Friday, November 22, 2013

Why am I broke???

The excuse is universal as to why we lack a decent savings account, “we just don’t have the money”.  In some cases this excuse is legitimate.  The individual may be laid off, have large medical expenses and other reasons that can be financially devastating. In most instances it is not whether or not they have the money, but instead it’s what they are doing with it. If it is a real challenge for you to fill your car with gas for the week, then maybe you don’t need that $4.75 Starbuck coffee every morning. Skipping the coffee alone would save $23.75 per week, or $95.00 per month, that would help with some gas money, or take that same $95.00 per month and start a 529 college savings account for your child. Imagine your son or daughter having $33,000 to start college…Wow! This is one of those much LARGER goals!  That’s what your coffee money could become over 18 years at a conservative earning of 6%.

             The thought of waiting for your big break, a large raise at work, or to stumble onto a pile of money is wishful thinking. Nothing is going to change unless you make a change. There are not too many people that would say their salary is where they want it to be. The misconception lies at the source, your money. It’s not that you don’t make enough money, it’s making smarter decisions with the money you have. 

It starts with the most difficult part of the entire process, taking a look in the mirror.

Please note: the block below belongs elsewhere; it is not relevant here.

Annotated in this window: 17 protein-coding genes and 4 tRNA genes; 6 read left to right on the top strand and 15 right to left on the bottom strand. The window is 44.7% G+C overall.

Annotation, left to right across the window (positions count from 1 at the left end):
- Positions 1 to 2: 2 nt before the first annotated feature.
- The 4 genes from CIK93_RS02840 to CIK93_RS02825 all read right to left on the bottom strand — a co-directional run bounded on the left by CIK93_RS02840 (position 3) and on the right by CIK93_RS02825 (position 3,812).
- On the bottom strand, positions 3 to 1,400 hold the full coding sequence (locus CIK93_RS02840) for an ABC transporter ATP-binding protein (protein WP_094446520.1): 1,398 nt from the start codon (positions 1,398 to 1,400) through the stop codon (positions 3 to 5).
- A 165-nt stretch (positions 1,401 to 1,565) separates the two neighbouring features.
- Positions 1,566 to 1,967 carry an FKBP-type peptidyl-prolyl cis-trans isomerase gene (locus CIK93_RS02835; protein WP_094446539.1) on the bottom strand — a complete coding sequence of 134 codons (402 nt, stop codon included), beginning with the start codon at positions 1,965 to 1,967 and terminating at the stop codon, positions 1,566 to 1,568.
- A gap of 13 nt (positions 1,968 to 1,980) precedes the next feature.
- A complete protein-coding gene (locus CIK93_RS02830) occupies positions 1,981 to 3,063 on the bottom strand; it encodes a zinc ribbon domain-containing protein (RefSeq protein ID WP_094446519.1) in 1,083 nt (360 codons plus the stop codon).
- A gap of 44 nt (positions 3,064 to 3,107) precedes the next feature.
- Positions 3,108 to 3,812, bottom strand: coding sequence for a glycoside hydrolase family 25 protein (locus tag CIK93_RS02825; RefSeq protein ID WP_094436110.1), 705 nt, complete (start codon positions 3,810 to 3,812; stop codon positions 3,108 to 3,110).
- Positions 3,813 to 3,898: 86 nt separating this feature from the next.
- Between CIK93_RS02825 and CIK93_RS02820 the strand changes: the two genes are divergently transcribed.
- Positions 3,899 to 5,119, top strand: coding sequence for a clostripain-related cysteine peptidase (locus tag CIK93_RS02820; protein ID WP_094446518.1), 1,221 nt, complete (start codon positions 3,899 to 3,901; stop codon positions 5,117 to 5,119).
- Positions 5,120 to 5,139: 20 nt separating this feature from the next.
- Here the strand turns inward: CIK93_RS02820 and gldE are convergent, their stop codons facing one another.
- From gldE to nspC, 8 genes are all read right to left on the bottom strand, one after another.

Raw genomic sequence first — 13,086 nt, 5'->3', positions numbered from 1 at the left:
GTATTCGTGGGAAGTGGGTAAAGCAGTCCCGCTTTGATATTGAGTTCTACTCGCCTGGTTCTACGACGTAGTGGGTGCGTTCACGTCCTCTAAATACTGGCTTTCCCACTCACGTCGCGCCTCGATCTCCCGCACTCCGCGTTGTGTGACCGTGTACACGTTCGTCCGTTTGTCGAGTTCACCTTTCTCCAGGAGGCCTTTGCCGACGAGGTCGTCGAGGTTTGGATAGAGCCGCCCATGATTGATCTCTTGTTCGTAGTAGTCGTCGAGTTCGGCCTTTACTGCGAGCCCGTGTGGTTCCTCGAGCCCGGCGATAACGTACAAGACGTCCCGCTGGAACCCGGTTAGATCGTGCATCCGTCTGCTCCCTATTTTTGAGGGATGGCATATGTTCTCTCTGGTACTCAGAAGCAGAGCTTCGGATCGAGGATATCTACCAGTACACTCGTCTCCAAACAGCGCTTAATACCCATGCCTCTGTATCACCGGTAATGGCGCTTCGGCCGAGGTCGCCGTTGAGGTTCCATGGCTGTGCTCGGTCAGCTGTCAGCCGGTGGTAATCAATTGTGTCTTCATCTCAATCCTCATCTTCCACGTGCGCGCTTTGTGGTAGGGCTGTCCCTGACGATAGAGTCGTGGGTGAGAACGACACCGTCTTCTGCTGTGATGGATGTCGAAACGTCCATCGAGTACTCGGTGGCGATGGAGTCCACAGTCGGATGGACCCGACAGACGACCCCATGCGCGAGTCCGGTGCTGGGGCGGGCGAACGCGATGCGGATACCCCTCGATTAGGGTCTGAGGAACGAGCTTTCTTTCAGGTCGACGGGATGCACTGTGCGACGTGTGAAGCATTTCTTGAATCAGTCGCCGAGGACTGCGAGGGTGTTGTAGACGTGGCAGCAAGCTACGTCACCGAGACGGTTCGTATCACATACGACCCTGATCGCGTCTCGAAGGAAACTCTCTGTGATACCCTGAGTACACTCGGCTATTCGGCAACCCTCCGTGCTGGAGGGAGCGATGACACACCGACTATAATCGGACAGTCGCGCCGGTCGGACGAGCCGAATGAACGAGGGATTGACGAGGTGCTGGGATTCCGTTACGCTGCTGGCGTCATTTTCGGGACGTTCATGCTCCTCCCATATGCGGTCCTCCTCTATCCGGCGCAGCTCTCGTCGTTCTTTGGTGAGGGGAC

Wednesday, November 20, 2013

Running in place

Treading water or running on a treadmill, each require work; however, you cover no ground, make no progress, and move no closer to your goals. This is how many people maintain their finances. The “one paycheck at a time” life style, little savings, just enough each Friday to pay bills. Typically people will borrow money to make purchases because the mentality is that if they can pay the monthly payment, then it is affordable. The real goals of these people are much larger than the materialistic items they possess. The issue is their priorities are out of order, living for today instead of the future.
The common problem among many people in today’s society is their comfort in making everyday purchases while increasing their consumer debt. Convenience is the temptation and instant gratification is the result, but at what price? We live in a buy it now, pay for it later world. There is a mountain of debt and little to no savings. There are ways to control money and avoid cash advances, credit cards, and loans and begin the road to financial recovery!

I shared a link to an Article on on the debt trap!

Tuesday, November 19, 2013


I was 25 years old, 50 pounds overweight and buried in $25,000 of debt.  I was married in August of 2008, to the most amazing woman. We had our first son the very next year! Big changes in our lives, well besides what we were doing financially. The system remained the same, pay bills one week to the next and try to find the money we needed to raise our baby boy.

Time is the only thing that moves past you without being noticed. I blinked my eyes; 2 years had gone by…no changes. My son was now 2 years old, we were still broke, just able to pay bills and live in our cheap rental house.  The words savings account, 529 plan, and investing were not in our vocabulary. Instead our plan included credit cards, overtime and loans to acquire the financial resources we needed just to get by. I was working to make money not for me and my family; instead I was making money for the cable company, Visa credit cards, bank loans, and the motorcycle I could not afford.  I was working for a paycheck but I never had any money left.  I knew I needed a major change and it was not going to be easy.

I was going to stop working for my money, and start putting my money to work.